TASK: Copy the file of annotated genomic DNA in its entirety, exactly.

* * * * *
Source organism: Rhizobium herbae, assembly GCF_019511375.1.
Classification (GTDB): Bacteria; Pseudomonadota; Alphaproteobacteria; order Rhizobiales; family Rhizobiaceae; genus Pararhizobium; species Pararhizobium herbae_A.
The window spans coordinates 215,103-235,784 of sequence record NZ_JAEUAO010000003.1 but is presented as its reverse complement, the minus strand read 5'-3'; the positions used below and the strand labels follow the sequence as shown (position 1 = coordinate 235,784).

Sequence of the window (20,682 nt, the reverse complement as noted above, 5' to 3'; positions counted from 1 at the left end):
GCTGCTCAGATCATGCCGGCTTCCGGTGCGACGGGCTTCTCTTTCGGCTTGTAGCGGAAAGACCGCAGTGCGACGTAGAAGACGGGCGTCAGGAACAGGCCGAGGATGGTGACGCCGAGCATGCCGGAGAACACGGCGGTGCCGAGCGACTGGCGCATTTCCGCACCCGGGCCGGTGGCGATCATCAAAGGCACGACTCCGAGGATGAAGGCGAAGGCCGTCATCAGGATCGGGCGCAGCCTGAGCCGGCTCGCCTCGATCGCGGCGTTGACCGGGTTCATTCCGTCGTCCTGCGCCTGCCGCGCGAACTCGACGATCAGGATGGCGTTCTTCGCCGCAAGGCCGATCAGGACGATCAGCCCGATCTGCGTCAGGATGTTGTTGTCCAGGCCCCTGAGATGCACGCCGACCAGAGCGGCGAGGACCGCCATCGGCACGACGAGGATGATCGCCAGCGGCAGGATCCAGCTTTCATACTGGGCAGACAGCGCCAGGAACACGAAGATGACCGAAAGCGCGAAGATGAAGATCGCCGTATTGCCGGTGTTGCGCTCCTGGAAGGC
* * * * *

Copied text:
Source organism: Rhizobium herbae, assembly GCF_019511375.1.
Classification (GTDB): Bacteria; Pseudomonadota; Alphaproteobacteria; order Rhizobiales; family Rhizobiaceae; genus Pararhizobium; species Pararhizobium herbae_A.
The window spans coordinates 215,103-235,784 of sequence record NZ_JAEUAO010000003.1 but is presented as its reverse complement, the minus strand read 5'-3'; the positions used below and the strand labels follow the sequence as shown (position 1 = coordinate 235,784).

Sequence of the window (20,682 nt, the reverse complement as noted above, 5' to 3'; positions counted from 1 at the left end):
GCTGCTCAGATCATGCCGGCTTCCGGTGCGACGGGCTTCTCTTTCGGCTTGTAGCGGAAAGACCGCAGTGCGACGTAGAAGACGGGCGTCAGGAACAGGCCGAGGATGGTGACGCCGAGCATGCCGGAGAACACGGCGGTGCCGAGCGACTGGCGCATTTCCGCACCCGGGCCGGTGGCGATCATCAAAGGCACGACTCCGAGGATGAAGGCGAAGGCCGTCATCAGGATCGGGCGCAGCCTGAGCCGGCTCGCCTCGATCGCGGCGTTGACCGGGTTCATTCCGTCGTCCTGCGCCTGCCGCGCGAACTCGACGATCAGGATGGCGTTCTTCGCCGCAAGGCCGATCAGGACGATCAGCCCGATCTGCGTCAGGATGTTGTTGTCCAGGCCCCTGAGATGCACGCCGACCAGAGCGGCGAGGACCGCCATCGGCACGACGAGGATGATCGCCAGCGGCAGGATCCAGCTTTCATACTGGGCAGACAGCGCCAGGAACACGAAGATGACCGAAAGCGCGAAGATGAAGATCGCCGTATTGCCGGTGTTGCGCTCCTGGAAGGC